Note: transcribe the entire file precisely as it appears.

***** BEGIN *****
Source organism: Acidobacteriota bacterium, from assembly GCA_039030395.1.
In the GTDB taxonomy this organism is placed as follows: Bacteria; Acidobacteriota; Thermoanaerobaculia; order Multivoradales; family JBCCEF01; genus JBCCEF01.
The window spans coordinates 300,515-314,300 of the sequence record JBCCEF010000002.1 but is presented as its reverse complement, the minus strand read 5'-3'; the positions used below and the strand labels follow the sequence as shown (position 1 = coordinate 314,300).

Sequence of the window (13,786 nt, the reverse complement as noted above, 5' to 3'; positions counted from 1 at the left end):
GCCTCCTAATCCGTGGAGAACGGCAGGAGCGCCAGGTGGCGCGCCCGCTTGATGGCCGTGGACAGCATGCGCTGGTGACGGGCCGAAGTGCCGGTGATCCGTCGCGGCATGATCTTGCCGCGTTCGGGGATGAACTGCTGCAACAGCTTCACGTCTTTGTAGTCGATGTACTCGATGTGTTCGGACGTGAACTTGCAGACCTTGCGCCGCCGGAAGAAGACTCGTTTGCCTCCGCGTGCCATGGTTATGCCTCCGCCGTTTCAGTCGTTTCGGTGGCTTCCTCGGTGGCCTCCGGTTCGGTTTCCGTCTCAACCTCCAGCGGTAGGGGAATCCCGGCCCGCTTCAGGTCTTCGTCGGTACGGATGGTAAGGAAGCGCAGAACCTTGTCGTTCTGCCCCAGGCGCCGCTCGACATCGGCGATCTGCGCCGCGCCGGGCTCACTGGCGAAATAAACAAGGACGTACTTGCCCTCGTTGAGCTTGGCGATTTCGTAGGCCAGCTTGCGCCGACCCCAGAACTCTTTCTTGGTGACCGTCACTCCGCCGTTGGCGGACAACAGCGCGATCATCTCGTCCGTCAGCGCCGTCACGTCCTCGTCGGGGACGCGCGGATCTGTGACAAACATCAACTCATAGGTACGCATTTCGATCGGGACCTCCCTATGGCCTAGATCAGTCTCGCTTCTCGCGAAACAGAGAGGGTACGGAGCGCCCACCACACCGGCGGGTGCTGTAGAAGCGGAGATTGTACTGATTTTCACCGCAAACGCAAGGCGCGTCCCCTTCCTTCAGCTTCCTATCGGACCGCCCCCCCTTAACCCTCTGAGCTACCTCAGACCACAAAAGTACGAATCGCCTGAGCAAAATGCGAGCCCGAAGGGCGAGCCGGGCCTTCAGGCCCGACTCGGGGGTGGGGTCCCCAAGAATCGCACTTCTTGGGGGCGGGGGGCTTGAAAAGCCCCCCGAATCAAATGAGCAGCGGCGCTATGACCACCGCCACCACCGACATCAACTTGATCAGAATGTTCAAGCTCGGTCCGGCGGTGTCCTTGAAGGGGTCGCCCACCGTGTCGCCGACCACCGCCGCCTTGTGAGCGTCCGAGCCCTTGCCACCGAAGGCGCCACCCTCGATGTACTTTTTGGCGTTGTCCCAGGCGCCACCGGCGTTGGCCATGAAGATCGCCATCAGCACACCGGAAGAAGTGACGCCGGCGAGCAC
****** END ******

Source organism: Acidobacteriota bacterium, from assembly GCA_039030395.1.
In the GTDB taxonomy this organism is placed as follows: Bacteria; Acidobacteriota; Thermoanaerobaculia; order Multivoradales; family JBCCEF01; genus JBCCEF01.
The window spans coordinates 300,515-314,300 of the sequence record JBCCEF010000002.1 but is presented as its reverse complement, the minus strand read 5'-3'; the positions used below and the strand labels follow the sequence as shown (position 1 = coordinate 314,300).

Sequence of the window (13,786 nt, the reverse complement as noted above, 5' to 3'; positions counted from 1 at the left end):
GCCTCCTAATCCGTGGAGAACGGCAGGAGCGCCAGGTGGCGCGCCCGCTTGATGGCCGTGGACAGCATGCGCTGGTGACGGGCCGAAGTGCCGGTGATCCGTCGCGGCATGATCTTGCCGCGTTCGGGGATGAACTGCTGCAACAGCTTCACGTCTTTGTAGTCGATGTACTCGATGTGTTCGGACGTGAACTTGCAGACCTTGCGCCGCCGGAAGAAGACTCGTTTGCCTCCGCGTGCCATGGTTATGCCTCCGCCGTTTCAGTCGTTTCGGTGGCTTCCTCGGTGGCCTCCGGTTCGGTTTCCGTCTCAACCTCCAGCGGTAGGGGAATCCCGGCCCGCTTCAGGTCTTCGTCGGTACGGATGGTAAGGAAGCGCAGAACCTTGTCGTTCTGCCCCAGGCGCCGCTCGACATCGGCGATCTGCGCCGCGCCGGGCTCACTGGCGAAATAAACAAGGACGTACTTGCCCTCGTTGAGCTTGGCGATTTCGTAGGCCAGCTTGCGCCGACCCCAGAACTCTTTCTTGGTGACCGTCACTCCGCCGTTGGCGGACAACAGCGCGATCATCTCGTCCGTCAGCGCCGTCACGTCCTCGTCGGGGACGCGCGGATCTGTGACAAACATCAACTCATAGGTACGCATTTCGATCGGGACCTCCCTATGGCCTAGATCAGTCTCGCTTCTCGCGAAACAGAGAGGGTACGGAGCGCCCACCACACCGGCGGGTGCTGTAGAAGCGGAGATTGTACTGATTTTCACCGCAAACGCAAGGCGCGTCCCCTTCCTTCAGCTTCCTATCGGACCGCCCCCCCTTAACCCTCTGAGCTACCTCAGACCACAAAAGTACGAATCGCCTGAGCAAAATGCGAGCCCGAAGGGCGAGCCGGGCCTTCAGGCCCGACTCGGGGGTGGGGTCCCCAAGAATCGCACTTCTTGGGGGCGGGGGGCTTGAAAAGCCCCCCGAATCAAATGAGCAGCGGCGCTATGACCACCGCCACCACCGACATCAACTTGATCAGAATGTTCAAGCTCGGTCCGGCGGTGTCCTTGAAGGGGTCGCCCACCGTGTCGCCGACCACCGCCGCCTTGTGAGCGTCCGAGCCCTTGCCACCGAAGGCGCCACCCTCGATGTACTTTTTGGCGTTGTCCCAGGCGCCACCGGCGTTGGCCATGAAGATCGCCATCAGCACACCGGAAGAAGTGACGCCGGCGAGCAC